Visas & Immigration

Corporate and business immigration to the UK is largely (but not entirely) governed by the “points-based” immigration control system. The points-based system has been introduced by the UK Border Agency incrementally over the last few years and is a broad scheme that covers a range of working visas and study visas for overseas nationals. It is called the points-based system because visa applicants score points for satisfying the various requirements that each visa type has. Simply put, if an applicant scores sufficient points then they may qualify for the visa in question.

The points-based system consists of different sub-schemes or “Tiers”, which are: Tier 1, Tier 2, Tier 4 and Tier 5, only some of which are relevant to corporate immigration.

Tier 1 includes “Tier 1 Entrepreneur”. This is a visa type for applicants who have funds available to invest and who wish to start up a business in the UK or join an existing business in the UK and are prepared to invest funds appropriately.

It also includes “Tier 1 Investor”, which is a rather different kind of visa which allows wealthy applicants to invest large sums of money of at least £1m into the UK. They may invest funds either into UK Government bonds or UK companies. Tier 1 Investors are allowed to work (either in a company they have invested in or elsewhere) but – differently from other more purely corporate visa holders – there is no requirement for them to work if they do not want to.

Tier 2 covers skilled and highly-qualified workers and managers, and replaces the old “work permit” system. Under Tier 2, such skilled people may apply to work in the UK for a UK-based company as a “Tier 2 General Migrant” or as a “Tier 2 Intra-Company Transfer Migrant”.

The former category is for potential employees who are overseas (non-EEA) nationals, living either in the UK or outside the UK, that a UK company wishes to employ. The latter category is for overseas nationals who already work as an employee for a multinational company outside the UK. If such a multinational company has a UK branch, and the company wishes to transfer the employee to the UK branch, then the employee should apply under the latter category, which is in some ways an easier category to apply under.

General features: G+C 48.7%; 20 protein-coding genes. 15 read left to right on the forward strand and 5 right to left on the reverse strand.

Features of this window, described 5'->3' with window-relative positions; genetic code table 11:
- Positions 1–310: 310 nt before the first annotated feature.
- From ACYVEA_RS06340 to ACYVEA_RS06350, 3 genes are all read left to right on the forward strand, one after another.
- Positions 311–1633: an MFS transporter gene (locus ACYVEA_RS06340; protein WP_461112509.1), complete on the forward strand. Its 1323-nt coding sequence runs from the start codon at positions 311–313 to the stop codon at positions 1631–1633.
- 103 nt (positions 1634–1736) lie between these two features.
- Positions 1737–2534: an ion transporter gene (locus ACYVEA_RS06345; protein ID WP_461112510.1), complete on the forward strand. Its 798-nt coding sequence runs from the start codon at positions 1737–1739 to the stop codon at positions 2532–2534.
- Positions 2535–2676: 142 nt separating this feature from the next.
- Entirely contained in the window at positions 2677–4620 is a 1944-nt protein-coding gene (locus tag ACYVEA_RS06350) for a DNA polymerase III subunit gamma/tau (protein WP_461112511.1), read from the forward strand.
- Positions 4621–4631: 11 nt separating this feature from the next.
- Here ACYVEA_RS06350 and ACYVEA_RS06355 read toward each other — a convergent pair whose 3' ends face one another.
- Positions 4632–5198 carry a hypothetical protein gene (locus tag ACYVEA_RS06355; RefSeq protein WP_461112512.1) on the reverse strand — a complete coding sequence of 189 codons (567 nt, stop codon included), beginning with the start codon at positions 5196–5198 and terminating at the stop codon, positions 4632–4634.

There is one other important corporate visa type which is not part of the points-based system: “Sole Representative”. This is a visa which allows a senior employee of an overseas company to come to the UK for the specific purpose of setting up a branch of the company in the UK and running the branch once it is set up. In this case, there must not be any already-existing branch of the company in the UK.

So if an overseas company wishes to set up a UK operation it may appoint a Sole Representative to come to the UK and establish it. Once the UK entity has been set up, it may then potentially be able to employ other overseas nationals as Tier 2 Migrants.

These are the visa types which are most relevant to corporate immigration, although there are some other visa categories (such as “Tier 1 Post-Study Work”, “Tier 5 Youth Mobility Scheme”, “Tier 1 General”, “Highly-Skilled Migrant Programme (HSMP)”) which enable the visa-holder to work without restriction in the UK and can thus be taken advantage of by UK employers and those they wish to employ. Some of these categories have been abolished or are due to be abolished, but people who have been granted these visas are entitled to work in the UK until their visa expires.

There is a possibility that such a person can “switch” to a different kind of visa before their visa expires so they can continue to work in the UK. Switching visas is allowed between certain categories of visa. For example, someone on a Tier 1 visa or a study visa may be able to swtich to a Tier 2 visa. If someone is allowed to switch they are able to make an application to the UKVI in the UK for further leave to remain in the new category without having to return to their country of nationality.

UKVISAS.COM does not provide any immigration advice and is no longer regulated by OISC.

Some information on UK visa categories has been outdated as UK Immigration policies have changed. We recommend contacting us directly for the most recent changes to the UK visa categories.